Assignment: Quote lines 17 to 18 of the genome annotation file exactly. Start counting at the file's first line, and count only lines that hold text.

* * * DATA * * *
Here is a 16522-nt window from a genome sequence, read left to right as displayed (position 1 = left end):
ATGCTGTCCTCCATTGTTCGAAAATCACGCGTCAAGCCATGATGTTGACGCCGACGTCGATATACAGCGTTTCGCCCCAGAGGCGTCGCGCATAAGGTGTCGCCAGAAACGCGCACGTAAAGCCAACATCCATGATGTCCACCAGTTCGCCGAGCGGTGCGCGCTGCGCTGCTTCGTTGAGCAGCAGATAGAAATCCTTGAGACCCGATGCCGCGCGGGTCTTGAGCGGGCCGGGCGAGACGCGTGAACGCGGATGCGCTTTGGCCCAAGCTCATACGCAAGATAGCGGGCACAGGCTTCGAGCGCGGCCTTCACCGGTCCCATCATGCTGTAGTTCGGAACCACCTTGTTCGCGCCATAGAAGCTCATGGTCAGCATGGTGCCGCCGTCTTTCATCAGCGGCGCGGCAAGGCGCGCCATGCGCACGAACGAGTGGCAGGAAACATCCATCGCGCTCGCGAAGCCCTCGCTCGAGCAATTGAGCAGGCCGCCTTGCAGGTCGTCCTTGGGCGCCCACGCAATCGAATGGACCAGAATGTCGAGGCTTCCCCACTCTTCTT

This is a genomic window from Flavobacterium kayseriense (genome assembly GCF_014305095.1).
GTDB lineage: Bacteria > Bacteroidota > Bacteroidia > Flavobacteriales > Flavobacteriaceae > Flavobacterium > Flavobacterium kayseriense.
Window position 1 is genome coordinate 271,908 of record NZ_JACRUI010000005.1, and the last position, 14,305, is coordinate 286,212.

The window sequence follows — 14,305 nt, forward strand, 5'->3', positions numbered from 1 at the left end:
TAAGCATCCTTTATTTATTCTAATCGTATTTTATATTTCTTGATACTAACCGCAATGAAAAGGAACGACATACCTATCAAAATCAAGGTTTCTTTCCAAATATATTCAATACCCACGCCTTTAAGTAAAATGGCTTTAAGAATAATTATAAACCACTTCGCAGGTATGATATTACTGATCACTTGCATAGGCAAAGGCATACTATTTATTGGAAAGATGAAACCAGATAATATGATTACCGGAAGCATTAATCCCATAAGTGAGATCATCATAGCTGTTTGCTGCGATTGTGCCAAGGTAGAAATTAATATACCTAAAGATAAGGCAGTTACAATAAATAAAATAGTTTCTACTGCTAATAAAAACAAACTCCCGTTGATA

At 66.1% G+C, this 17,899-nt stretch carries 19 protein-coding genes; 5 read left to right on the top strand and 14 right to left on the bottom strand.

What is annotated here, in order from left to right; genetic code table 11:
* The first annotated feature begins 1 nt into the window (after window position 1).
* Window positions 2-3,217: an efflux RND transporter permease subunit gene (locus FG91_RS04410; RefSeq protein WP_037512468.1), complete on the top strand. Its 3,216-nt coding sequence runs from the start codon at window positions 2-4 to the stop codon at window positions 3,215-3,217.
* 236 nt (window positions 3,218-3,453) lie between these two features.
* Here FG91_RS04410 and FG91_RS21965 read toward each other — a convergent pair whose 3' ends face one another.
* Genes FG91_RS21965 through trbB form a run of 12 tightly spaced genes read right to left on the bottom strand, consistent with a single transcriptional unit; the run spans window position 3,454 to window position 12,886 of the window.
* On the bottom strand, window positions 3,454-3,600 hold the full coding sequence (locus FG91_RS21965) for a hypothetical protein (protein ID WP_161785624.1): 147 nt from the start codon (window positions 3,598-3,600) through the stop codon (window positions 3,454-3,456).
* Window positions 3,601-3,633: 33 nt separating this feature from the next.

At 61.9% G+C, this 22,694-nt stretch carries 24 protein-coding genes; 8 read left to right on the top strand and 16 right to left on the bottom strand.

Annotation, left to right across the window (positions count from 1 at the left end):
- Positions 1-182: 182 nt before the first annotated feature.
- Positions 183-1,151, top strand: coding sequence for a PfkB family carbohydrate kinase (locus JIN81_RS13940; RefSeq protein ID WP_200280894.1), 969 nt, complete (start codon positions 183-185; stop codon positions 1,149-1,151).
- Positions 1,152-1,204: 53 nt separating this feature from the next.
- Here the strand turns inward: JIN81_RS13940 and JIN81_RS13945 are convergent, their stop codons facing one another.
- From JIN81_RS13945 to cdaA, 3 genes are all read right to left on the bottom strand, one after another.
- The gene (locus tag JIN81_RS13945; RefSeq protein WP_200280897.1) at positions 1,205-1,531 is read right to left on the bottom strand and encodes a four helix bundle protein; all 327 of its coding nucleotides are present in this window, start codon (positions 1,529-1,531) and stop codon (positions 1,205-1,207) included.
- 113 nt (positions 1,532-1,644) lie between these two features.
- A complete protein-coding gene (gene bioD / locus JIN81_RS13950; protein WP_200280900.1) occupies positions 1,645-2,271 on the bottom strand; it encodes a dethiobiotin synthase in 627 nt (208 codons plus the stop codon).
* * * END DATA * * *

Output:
At 61.9% G+C, this 22,694-nt stretch carries 24 protein-coding genes; 8 read left to right on the top strand and 16 right to left on the bottom strand.

Annotation, left to right across the window (positions count from 1 at the left end):